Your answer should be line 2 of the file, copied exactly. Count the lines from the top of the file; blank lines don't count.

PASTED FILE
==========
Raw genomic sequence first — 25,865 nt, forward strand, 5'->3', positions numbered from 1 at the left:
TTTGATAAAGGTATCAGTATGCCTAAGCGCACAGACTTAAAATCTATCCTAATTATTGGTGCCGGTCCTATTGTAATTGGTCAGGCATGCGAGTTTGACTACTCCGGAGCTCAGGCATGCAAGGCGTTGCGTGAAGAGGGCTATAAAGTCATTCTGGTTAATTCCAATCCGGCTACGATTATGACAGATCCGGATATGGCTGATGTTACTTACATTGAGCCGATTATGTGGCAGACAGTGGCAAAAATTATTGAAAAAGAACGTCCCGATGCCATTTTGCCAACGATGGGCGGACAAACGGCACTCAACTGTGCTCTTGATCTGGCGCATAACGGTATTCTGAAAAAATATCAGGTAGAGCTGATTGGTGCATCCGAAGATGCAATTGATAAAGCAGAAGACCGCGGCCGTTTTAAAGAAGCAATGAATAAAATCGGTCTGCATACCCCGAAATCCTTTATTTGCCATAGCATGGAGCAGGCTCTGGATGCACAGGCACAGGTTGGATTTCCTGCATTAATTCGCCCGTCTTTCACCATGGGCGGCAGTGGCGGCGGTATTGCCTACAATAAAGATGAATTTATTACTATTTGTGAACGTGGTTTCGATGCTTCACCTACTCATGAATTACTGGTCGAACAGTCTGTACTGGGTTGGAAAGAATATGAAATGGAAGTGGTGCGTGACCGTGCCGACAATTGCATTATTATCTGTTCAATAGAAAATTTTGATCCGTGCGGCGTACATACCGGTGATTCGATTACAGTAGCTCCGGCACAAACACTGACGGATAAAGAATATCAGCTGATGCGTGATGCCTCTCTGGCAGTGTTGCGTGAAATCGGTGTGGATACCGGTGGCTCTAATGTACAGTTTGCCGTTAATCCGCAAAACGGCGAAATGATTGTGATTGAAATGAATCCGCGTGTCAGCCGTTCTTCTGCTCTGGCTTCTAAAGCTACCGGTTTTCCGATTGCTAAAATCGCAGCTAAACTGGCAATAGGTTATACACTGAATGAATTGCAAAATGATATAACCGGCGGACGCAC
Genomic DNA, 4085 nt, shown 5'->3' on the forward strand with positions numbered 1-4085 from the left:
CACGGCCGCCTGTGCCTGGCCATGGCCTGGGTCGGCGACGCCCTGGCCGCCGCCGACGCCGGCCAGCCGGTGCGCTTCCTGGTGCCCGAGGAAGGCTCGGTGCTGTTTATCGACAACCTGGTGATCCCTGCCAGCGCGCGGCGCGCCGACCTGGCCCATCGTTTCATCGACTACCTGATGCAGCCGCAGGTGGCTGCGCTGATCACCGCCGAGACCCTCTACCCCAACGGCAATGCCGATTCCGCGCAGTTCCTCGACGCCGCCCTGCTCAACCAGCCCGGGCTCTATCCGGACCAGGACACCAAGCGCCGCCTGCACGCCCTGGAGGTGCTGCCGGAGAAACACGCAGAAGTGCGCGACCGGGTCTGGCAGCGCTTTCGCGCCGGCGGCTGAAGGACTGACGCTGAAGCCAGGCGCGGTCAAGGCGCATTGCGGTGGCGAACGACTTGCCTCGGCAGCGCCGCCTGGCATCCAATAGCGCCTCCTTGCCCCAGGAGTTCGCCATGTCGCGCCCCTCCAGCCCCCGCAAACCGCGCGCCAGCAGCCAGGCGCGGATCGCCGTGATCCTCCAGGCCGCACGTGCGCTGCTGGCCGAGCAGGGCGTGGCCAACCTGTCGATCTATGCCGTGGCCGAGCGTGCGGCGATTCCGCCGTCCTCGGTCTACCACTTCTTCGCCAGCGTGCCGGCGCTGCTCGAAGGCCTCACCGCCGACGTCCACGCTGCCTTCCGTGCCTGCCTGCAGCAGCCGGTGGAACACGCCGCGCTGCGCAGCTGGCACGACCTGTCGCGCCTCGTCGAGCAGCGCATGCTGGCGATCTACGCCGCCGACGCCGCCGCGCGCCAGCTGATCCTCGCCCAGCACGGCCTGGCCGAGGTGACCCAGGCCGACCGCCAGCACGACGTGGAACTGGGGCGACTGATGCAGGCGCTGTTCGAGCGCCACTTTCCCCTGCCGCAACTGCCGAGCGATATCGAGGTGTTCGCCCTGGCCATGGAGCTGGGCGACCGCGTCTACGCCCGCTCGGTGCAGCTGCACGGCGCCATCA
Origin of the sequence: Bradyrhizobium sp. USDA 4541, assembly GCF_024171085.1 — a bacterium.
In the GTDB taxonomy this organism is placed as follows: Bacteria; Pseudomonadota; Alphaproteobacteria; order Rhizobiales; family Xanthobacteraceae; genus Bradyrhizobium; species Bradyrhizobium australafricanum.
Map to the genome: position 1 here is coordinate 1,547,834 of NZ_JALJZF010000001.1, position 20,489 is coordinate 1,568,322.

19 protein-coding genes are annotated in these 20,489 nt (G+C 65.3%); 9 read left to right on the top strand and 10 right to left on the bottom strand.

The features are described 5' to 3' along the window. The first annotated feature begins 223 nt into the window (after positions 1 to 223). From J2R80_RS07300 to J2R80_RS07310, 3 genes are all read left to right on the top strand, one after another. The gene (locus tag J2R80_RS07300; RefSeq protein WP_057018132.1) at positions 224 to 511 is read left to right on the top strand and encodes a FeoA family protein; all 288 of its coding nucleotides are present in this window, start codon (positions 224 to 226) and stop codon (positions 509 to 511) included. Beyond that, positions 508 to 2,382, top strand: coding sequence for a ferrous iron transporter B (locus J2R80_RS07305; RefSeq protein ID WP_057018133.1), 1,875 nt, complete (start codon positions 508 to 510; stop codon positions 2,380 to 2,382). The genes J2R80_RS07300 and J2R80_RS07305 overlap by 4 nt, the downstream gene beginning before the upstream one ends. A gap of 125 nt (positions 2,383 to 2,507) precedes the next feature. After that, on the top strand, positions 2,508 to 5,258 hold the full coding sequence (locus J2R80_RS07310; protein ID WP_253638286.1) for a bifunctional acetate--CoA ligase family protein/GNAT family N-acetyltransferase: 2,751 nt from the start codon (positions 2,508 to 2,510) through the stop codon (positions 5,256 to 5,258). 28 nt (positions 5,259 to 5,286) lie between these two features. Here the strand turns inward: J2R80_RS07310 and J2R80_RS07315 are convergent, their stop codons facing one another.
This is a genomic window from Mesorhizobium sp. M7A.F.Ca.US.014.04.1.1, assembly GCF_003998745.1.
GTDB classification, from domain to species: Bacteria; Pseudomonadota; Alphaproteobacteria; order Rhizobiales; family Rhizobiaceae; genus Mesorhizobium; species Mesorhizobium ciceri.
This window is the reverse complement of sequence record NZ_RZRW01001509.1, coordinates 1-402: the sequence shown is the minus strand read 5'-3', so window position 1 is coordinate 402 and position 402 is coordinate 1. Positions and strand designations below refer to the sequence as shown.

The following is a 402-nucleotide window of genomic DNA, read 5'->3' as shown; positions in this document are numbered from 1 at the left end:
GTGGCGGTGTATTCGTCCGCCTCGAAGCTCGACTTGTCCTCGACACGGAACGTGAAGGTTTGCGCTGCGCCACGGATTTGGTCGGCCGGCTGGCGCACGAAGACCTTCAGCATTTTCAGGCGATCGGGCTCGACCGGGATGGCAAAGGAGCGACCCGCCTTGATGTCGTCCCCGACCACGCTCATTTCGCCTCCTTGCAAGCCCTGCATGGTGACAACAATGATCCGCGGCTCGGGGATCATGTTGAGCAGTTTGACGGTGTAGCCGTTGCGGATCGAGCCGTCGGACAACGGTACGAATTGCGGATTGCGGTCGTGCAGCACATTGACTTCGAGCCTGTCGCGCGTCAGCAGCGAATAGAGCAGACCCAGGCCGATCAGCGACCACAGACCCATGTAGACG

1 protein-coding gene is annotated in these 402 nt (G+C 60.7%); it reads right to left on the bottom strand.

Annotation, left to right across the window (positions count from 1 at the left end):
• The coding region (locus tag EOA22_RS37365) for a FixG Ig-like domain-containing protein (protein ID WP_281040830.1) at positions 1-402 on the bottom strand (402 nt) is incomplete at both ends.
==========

TTTGATAAAGGTATCAGTATGCCTAAGCGCACAGACTTAAAATCTATCCTAATTATTGGTGCCGGTCCTATTGTAATTGGTCAGGCATGCGAGTTTGACTACTCCGGAGCTCAGGCATGCAAGGCGTTGCGTGAAGAGGGCTATAAAGTCATTCTGGTTAATTCCAATCCGGCTACGATTATGACAGATCCGGATATGGCTGATGTTACTTACATTGAGCCGATTATGTGGCAGACAGTGGCAAAAATTATTGAAAAAGAACGTCCCGATGCCATTTTGCCAACGATGGGCGGACAAACGGCACTCAACTGTGCTCTTGATCTGGCGCATAACGGTATTCTGAAAAAATATCAGGTAGAGCTGATTGGTGCATCCGAAGATGCAATTGATAAAGCAGAAGACCGCGGCCGTTTTAAAGAAGCAATGAATAAAATCGGTCTGCATACCCCGAAATCCTTTATTTGCCATAGCATGGAGCAGGCTCTGGATGCACAGGCACAGGTTGGATTTCCTGCATTAATTCGCCCGTCTTTCACCATGGGCGGCAGTGGCGGCGGTATTGCCTACAATAAAGATGAATTTATTACTATTTGTGAACGTGGTTTCGATGCTTCACCTACTCATGAATTACTGGTCGAACAGTCTGTACTGGGTTGGAAAGAATATGAAATGGAAGTGGTGCGTGACCGTGCCGACAATTGCATTATTATCTGTTCAATAGAAAATTTTGATCCGTGCGGCGTACATACCGGTGATTCGATTACAGTAGCTCCGGCACAAACACTGACGGATAAAGAATATCAGCTGATGCGTGATGCCTCTCTGGCAGTGTTGCGTGAAATCGGTGTGGATACCGGTGGCTCTAATGTACAGTTTGCCGTTAATCCGCAAAACGGCGAAATGATTGTGATTGAAATGAATCCGCGTGTCAGCCGTTCTTCTGCTCTGGCTTCTAAAGCTACCGGTTTTCCGATTGCTAAAATCGCAGCTAAACTGGCAATAGGTTATACACTGAATGAATTGCAAAATGATATAACCGGCGGACGCAC